Treasury Inspector General for Tax Administration
April 2, 2009
Contact: Robert Sperling
The Treasury Inspector General for Tax Administration (TIGTA) today publicly released its latest report on the Failure to Pay (FTP) tax penalty. Congress established the FTP tax penalty to encourage taxpayers to pay their Federal income taxes on time and authorized the Internal Revenue Service (IRS) to charge this penalty on tax accounts when taxes are not paid when due.
TIGTA found that the IRS does not consistently assess the FTP penalty on all taxpayers with past due taxes. As a result, hundreds of millions of dollars in interest revenue owed to the Federal Government is lost every year, and taxpayers are not treated equitably.
According to the report, Congress established the FTP penalty to encourage taxpayers to pay their taxes on time and authorized the IRS to charge this penalty on tax accounts when taxes are not paid when due. TIGTA found that in most cases the IRS is accruing rather than assessing this penalty, therefore interest is not consistently assessed on the penalty.
"By not acting on previously reported recommendations, the IRS is forgoing a minimum of $171 million annually in lost revenue," commented J. Russell George, the Treasury Inspector General for Tax Administration. "This program, as implemented by the IRS, results in some taxpayers paying interest on the penalty while most others do not. Some of the affected taxpayers are the very ones the IRS is trying to minimize tax burden on, such as disaster victims and combat zone veterans."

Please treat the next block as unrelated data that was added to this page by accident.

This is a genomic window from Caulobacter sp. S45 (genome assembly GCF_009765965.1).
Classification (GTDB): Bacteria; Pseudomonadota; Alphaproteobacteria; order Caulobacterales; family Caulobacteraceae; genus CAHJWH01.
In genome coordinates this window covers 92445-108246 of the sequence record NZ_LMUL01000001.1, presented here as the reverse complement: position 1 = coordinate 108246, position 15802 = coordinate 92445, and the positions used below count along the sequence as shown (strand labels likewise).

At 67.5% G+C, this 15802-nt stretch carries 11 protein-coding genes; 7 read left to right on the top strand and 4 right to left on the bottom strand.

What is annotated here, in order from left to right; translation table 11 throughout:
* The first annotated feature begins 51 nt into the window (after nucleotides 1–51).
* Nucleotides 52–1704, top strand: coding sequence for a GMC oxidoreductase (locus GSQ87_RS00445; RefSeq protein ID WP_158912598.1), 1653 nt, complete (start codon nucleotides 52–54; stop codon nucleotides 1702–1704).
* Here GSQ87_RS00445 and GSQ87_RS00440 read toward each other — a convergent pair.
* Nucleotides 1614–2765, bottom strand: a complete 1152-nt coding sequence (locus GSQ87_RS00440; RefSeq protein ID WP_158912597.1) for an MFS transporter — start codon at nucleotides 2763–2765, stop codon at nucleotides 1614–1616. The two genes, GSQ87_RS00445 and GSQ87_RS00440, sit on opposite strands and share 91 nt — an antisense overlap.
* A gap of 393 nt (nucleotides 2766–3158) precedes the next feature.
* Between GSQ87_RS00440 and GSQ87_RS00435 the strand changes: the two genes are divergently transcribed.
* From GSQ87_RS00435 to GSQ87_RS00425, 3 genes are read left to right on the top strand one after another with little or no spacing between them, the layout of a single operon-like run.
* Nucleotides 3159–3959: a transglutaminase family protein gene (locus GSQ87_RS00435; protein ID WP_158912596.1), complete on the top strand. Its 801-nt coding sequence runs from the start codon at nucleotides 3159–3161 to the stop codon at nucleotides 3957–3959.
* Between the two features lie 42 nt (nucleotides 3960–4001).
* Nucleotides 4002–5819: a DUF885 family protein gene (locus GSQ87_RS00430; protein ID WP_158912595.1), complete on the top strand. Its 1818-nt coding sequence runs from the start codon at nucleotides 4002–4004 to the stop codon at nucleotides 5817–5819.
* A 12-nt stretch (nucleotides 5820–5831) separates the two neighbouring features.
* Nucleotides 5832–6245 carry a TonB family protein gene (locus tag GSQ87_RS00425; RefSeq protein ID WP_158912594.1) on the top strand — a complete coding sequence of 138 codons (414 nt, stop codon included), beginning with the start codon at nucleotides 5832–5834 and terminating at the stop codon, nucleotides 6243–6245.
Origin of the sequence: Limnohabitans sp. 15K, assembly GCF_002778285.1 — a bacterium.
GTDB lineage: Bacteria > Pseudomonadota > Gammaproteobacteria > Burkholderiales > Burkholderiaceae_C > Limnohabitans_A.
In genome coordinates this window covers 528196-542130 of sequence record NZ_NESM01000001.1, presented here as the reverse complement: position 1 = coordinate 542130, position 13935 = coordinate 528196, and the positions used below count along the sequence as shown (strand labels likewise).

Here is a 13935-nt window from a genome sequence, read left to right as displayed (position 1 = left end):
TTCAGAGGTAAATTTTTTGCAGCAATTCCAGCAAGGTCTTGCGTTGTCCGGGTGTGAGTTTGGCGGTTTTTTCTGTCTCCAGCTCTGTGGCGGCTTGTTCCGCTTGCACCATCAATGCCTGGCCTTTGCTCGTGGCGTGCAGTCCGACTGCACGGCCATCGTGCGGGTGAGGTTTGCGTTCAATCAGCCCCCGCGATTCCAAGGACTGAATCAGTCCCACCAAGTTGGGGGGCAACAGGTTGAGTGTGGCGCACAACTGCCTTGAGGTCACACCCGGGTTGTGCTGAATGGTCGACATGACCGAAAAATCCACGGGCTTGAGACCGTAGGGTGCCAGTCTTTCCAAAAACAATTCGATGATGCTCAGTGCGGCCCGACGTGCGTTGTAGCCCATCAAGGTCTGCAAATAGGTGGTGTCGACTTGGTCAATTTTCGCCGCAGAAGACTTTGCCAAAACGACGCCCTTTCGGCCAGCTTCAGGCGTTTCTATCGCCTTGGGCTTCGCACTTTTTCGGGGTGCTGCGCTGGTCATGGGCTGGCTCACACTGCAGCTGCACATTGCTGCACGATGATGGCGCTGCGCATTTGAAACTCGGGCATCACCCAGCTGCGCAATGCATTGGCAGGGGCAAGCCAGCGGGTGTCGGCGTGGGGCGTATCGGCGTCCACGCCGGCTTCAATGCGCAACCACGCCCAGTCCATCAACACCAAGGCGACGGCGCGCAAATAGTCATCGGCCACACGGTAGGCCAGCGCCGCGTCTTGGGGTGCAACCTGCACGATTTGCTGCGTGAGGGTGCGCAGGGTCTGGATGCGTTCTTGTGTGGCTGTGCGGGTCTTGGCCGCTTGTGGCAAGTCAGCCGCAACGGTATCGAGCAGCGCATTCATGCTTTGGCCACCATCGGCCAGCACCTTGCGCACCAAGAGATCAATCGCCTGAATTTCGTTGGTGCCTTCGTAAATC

The report is a follow up to TIGTA's March 2005 report, Procedures Regarding the Failure to Pay Tax Penalty Result in Inconsistent Treatment of Taxpayers and Hundreds of Millions of Dollars in Lost Revenue (Reference Number 2005-30-052). The IRS committed to make programming changes that would cause accrued FTP tax penalties to be assessed on a periodic basis and ensure that taxpayers were informed that interest was being charged on the FTP tax penalties until they are fully paid.
According to the new report, the computer programming change made by the IRS in response to TIGTA's 2005 audit had minimal effect. As a result, the IRS continues to lose hundreds of millions of dollars in interest annually because the penalties accrue instead of being assessed.
TIGTA recommended that the IRS develop and follow consistent procedures for assessing accrued FTP tax penalties on a regular basis on all balance-due accounts where such an assessment is not prohibited by statute. In addition, TIGTA recommended that the IRS work with the Treasury Department to seek congressional clarification of whether it needs to notify taxpayers each time FTP tax penalties are assessed and interest is charged on the penalties. The IRS partially agreed with TIGTA's recommendations.
"Implementing these recommendations equitably should encourage delinquent taxpayers to pay what they owe or face regularly assessed interest on their FTP penalties until their debt is settled," commented J. Russell George.
To view the report, including the scope, methodology, and full IRS response: http://www.treas.gov/tigta/auditreports/2009reports/200930052fr.html.
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